• investors becoming better informed overall, which reinforces investor confidence in mutual funds.

Costs

We think the costs of pre-sale delivery of the Fund Facts fall into two main categories: the one-time costs of change in moving to the new regime and the ongoing costs of maintaining the new system, in comparison with the cost of the existing regime.

We anticipate that costs to industry stakeholders will fall into the following general categories:

• updating information delivery systems; and

• compliance and staff costs in overseeing the delivery regime.

As industry stakeholders have already had to develop programs and systems to comply with recent pre-trade costs disclosure requirements in National Instrument 31-103 Registration Requirements, Exemptions and Ongoing Registrant Obligations, we think the costs to implement pre-sale delivery of the Fund Facts will be incremental in nature.

We also note that technology has advanced considerably since the 2009 Proposal. There are now service providers who have created the automated programs and applications for pre-sale delivery of the Fund Facts. These innovations facilitate pre-sale delivery of Fund Facts to investors.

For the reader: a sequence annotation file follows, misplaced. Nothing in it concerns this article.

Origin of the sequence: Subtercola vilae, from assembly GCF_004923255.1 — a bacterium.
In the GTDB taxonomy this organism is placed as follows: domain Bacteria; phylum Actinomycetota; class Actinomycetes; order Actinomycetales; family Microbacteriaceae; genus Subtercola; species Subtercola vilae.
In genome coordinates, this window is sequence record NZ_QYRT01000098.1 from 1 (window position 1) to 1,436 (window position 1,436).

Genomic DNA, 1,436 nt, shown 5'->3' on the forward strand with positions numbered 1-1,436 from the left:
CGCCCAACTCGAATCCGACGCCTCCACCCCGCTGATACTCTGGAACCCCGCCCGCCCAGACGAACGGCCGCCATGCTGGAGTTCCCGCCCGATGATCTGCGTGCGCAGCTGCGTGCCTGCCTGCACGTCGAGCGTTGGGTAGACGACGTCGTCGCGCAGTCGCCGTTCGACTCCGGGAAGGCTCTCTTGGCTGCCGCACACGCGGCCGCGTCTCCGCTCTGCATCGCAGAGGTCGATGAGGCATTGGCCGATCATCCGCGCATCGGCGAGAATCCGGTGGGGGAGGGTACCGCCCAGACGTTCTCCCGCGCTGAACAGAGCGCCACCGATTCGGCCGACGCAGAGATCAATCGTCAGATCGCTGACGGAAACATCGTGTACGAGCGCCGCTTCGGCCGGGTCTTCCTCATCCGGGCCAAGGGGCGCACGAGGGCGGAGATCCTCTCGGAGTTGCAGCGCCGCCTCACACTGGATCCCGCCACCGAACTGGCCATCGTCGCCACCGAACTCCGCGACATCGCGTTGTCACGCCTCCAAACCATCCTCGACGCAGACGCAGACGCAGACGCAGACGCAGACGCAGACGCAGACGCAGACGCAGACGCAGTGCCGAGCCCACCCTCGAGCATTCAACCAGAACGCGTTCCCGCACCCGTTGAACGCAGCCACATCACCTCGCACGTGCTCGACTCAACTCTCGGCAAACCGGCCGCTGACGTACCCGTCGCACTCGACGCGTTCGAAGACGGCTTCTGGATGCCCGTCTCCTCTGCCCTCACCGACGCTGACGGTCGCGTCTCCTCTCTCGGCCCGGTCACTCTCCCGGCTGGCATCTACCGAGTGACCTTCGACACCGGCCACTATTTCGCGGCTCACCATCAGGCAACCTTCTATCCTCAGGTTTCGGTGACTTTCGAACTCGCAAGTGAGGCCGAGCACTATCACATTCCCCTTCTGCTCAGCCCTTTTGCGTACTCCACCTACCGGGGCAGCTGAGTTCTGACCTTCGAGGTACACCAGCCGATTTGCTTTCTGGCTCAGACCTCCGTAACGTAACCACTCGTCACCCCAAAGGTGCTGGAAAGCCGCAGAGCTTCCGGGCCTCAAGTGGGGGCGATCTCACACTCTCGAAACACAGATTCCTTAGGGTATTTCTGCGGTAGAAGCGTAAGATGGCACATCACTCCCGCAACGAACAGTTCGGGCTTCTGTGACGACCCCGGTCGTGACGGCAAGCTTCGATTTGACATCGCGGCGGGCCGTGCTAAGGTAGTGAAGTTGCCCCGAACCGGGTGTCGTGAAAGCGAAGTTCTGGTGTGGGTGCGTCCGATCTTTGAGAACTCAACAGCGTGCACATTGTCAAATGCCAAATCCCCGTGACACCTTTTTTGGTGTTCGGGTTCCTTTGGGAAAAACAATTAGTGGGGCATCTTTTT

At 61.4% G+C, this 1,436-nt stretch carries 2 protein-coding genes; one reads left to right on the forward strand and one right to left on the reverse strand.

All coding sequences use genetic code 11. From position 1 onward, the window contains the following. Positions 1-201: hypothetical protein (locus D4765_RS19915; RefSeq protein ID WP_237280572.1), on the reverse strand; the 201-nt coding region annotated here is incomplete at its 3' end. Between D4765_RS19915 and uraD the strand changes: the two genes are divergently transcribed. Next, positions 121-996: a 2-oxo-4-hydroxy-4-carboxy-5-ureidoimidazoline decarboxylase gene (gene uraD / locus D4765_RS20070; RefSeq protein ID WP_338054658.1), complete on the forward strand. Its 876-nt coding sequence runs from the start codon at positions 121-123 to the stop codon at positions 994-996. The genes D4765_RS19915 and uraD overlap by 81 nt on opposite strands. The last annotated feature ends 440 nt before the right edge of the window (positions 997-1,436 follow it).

Overall, we continue to believe that the potential benefits of the changes to the disclosure regime for mutual funds, as contemplated by the Proposed Amendments, are proportionate to the costs of making them. We are committed to reviewing the impact of pre-sale delivery of the Fund Facts following its implementation.

Local Matters

Annex F to this Notice is being published in any local jurisdiction that is making related changes to local securities laws, including local notices or other policy instruments in that jurisdictions. It also includes any additional information that is relevant to that jurisdiction only.

Some jurisdictions may require amendments to local securities legislation, in order to implement the Proposed Amendments. If statutory amendments are necessary in a jurisdiction, these changes will be initiated and published by the local provincial or territorial government.

Unpublished Materials

In developing the Proposed Amendments, we have not relied on any significant unpublished study, report or other written materials.